Now that I have your attention, I don’t really know ninety-nine ways to close a sale.
I couldn’t even remember ninety-nine ways to close a sale. I have done some research and discovered an author that knows fifty ways to close a sale and one who teaches seven methods for closing a sale and another who explained twenty-five ways to close a sale. I’ve been selling for forty years, not counting peddling eggs when I was seven years old and “hawking” home-made root beer at a construction site when I was twelve. There are several principles and skills used by salespeople to complete a sale, but to my knowledge, there is only one sure way to close a sale.
My statement, “only one sure way to close a sale” doesn’t mean sales won’t be closed in different ways or for other reasons. What I am saying is more sales will be closed consistently using the method I’m going to explain, than any other way. Keep in mind, selling is not an event, but rather a process, so there are several principles and skills that are applied in the process of successfully closing a sale.
Several years ago, I worked with a man who claimed he was born with the secret talent necessary for closing more sales than his peers. He believed the secret was his “gift of gab”. If John had evaluated the reason for his sales success, he would have realized he was only selling to people with whom he had a relationship. He sold in the Southern States to his “good ole boy network”. John was successful to the degree of his relationships, not because he was born with the gift of gab.
My good friend Bill was an excellent salesperson. His secret was a photographic memory. Bill could remember every word and statement made by his prospects, and earned their respect based on knowing what they had said. He never forgot a name or a face, even if years had passed from the time he first met someone. Bill’s brilliance was not the reason for his sales success, but the principle of remembering names and events contributed to his “better than average” performance.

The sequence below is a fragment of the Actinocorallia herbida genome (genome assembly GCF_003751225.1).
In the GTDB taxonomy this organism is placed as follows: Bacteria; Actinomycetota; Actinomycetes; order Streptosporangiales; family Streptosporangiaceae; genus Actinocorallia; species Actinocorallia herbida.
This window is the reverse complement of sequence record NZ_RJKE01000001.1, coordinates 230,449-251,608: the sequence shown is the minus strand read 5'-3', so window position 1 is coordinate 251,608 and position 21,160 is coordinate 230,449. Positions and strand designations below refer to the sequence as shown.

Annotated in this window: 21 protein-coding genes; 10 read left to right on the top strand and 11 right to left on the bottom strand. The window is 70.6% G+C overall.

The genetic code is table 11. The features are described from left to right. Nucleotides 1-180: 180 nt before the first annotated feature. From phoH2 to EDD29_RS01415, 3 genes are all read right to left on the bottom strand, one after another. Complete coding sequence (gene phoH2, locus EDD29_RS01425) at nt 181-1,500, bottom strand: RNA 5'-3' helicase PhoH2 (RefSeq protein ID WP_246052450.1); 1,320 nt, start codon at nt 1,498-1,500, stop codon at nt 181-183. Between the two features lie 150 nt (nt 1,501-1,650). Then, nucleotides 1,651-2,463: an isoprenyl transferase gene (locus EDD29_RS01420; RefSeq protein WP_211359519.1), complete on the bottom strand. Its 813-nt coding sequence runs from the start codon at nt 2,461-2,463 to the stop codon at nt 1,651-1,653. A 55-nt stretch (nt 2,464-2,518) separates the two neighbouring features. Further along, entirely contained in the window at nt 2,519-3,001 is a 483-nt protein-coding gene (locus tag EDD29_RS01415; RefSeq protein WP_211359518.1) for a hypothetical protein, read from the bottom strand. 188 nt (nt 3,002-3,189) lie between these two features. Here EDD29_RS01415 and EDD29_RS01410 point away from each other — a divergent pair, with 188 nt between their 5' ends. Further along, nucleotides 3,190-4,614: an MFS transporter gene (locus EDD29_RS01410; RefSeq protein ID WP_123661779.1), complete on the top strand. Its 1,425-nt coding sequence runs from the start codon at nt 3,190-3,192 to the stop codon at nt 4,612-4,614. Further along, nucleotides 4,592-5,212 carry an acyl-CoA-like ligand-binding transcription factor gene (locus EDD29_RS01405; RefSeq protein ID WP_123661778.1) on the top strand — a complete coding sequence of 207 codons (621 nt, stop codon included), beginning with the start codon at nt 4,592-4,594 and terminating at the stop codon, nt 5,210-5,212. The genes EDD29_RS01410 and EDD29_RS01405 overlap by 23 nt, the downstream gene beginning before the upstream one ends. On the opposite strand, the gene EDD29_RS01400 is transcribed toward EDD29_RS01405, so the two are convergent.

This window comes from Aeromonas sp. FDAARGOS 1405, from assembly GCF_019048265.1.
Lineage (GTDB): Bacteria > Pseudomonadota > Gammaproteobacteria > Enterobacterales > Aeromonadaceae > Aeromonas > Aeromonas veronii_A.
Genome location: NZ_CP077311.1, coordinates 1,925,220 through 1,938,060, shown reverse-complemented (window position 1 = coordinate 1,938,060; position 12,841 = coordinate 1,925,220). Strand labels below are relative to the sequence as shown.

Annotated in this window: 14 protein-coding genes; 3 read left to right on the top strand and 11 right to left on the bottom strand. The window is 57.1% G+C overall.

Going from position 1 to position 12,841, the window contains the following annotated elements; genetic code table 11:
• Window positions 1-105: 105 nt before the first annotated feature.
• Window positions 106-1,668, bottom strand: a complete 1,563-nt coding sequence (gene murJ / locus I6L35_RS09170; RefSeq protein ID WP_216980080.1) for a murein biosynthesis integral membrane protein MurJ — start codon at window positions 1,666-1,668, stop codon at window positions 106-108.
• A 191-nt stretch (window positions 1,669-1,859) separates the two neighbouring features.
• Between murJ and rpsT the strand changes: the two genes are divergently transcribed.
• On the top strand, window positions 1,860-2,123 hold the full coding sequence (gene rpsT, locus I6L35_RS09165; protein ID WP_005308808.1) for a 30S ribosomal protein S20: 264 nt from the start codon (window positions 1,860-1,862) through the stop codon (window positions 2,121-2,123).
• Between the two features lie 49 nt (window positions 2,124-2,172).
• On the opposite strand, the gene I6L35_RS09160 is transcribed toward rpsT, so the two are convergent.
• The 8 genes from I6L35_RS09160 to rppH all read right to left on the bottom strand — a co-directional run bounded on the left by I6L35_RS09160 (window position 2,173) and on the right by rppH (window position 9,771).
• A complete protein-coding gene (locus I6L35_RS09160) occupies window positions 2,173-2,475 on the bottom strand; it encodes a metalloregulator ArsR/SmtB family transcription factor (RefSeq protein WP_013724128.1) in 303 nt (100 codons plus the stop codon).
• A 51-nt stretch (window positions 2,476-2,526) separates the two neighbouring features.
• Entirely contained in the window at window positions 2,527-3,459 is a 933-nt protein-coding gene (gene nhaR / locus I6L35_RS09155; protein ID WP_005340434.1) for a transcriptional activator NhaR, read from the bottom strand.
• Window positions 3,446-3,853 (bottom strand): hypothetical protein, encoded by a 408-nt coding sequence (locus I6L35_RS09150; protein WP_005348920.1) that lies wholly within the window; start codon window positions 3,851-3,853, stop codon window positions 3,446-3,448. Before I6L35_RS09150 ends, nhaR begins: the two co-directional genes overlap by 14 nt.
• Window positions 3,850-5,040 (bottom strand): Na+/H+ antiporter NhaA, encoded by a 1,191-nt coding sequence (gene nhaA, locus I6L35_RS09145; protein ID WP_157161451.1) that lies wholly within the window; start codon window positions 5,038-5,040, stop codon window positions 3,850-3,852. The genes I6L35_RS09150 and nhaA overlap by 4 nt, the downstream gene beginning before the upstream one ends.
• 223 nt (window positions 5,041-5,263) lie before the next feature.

Another associate of mine, and his name just happens to be Bill also, was recognized by his peers, customers and prospects, as the most technically astute salesperson in the industry. Bill had forgotten more technical knowledge than I had ever learned. He believed his sales success was totally attributed to his technical knowledge. Truth be known, Bill lost as many sales due to his knowledge as he ever closed. Knowledge is a vital element in closing sales, but without applying other supporting principles, it will never make a top salesperson.
Jeff was one of the hardest working salespeople I have ever met. He never worked fewer than ten hours per day. Every day he gave his total effort to selling. He would generate more quotes than anyone else in the company. He rarely missed an opportunity to bid. He would work and bid and while he was waiting for replies to his bids, he would bid some more. Finding, bidding, waiting, finding, bidding, waiting was his daily grind. Hats off to Jeff, one of the hardest working salespeople anywhere. He had been taught that working hard brought sales. Working hard will bring sales, hard work is a correct principle, but working hard without working smart will never allow you to become your best.
What then, is the one sure way to close a sale? Let me give you an outline by listing several principles that need to be applied during the sales process, then you can determine how best to apply them. All of these principles are important, so don’t shortcut the process. The order of the principles listed is also critical, so keep them in order. This process assumes you will (a) work hard at selling, and you will (b) follow-up consistently. Here are the basic principles, which when followed, will constitute the one sure method of closing the sale. Remember, closing a sale is a process:
Prospect every day.
Build rapport and sell yourself.
Assess the prospects needs (really listen).
Present your product as a solution to their need (be honest and specific).
Ask for, and resolve their concerns (all of them).
Ask for the sale.
Remember: (a) People buy from people they believe, like and trust (b) People typically only buy when they have a need (c) People don’t buy if they have unresolved concerns (d) Never assume, always ask for the sale!
Don't use gimmicky or disingenuous ways to close a sale. Applying all of the principles outlined above will make closing the sale a natural consequence of your actions.